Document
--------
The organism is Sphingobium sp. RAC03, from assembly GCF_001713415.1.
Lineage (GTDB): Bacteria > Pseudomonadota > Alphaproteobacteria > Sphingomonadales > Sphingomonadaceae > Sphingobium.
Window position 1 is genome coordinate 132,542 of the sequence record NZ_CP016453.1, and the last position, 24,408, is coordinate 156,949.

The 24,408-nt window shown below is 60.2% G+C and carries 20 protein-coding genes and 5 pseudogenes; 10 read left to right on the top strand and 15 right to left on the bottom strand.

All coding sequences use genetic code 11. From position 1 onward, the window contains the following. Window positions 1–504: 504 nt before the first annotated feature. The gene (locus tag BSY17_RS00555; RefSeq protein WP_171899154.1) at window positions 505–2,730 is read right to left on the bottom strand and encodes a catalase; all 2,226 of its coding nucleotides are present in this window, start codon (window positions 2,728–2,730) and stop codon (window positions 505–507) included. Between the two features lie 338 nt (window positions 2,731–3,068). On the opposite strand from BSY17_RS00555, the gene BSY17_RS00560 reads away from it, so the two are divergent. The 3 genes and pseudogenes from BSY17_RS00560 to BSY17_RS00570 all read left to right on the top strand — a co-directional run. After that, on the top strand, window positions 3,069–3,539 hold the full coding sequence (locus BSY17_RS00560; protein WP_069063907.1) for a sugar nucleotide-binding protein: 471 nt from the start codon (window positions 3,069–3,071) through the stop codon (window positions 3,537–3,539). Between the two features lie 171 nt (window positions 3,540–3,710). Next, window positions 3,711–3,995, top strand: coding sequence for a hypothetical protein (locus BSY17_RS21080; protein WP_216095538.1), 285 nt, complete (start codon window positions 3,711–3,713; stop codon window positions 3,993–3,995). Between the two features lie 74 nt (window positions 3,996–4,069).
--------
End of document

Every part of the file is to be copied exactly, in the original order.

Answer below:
The organism is Sphingobium sp. RAC03, from assembly GCF_001713415.1.
Lineage (GTDB): Bacteria > Pseudomonadota > Alphaproteobacteria > Sphingomonadales > Sphingomonadaceae > Sphingobium.
Window position 1 is genome coordinate 132,542 of the sequence record NZ_CP016453.1, and the last position, 24,408, is coordinate 156,949.

The 24,408-nt window shown below is 60.2% G+C and carries 20 protein-coding genes and 5 pseudogenes; 10 read left to right on the top strand and 15 right to left on the bottom strand.

All coding sequences use genetic code 11. From position 1 onward, the window contains the following. Window positions 1–504: 504 nt before the first annotated feature. The gene (locus tag BSY17_RS00555; RefSeq protein WP_171899154.1) at window positions 505–2,730 is read right to left on the bottom strand and encodes a catalase; all 2,226 of its coding nucleotides are present in this window, start codon (window positions 2,728–2,730) and stop codon (window positions 505–507) included. Between the two features lie 338 nt (window positions 2,731–3,068). On the opposite strand from BSY17_RS00555, the gene BSY17_RS00560 reads away from it, so the two are divergent. The 3 genes and pseudogenes from BSY17_RS00560 to BSY17_RS00570 all read left to right on the top strand — a co-directional run. After that, on the top strand, window positions 3,069–3,539 hold the full coding sequence (locus BSY17_RS00560; protein WP_069063907.1) for a sugar nucleotide-binding protein: 471 nt from the start codon (window positions 3,069–3,071) through the stop codon (window positions 3,537–3,539). Between the two features lie 171 nt (window positions 3,540–3,710). Next, window positions 3,711–3,995, top strand: coding sequence for a hypothetical protein (locus BSY17_RS21080; protein WP_216095538.1), 285 nt, complete (start codon window positions 3,711–3,713; stop codon window positions 3,993–3,995). Between the two features lie 74 nt (window positions 3,996–4,069).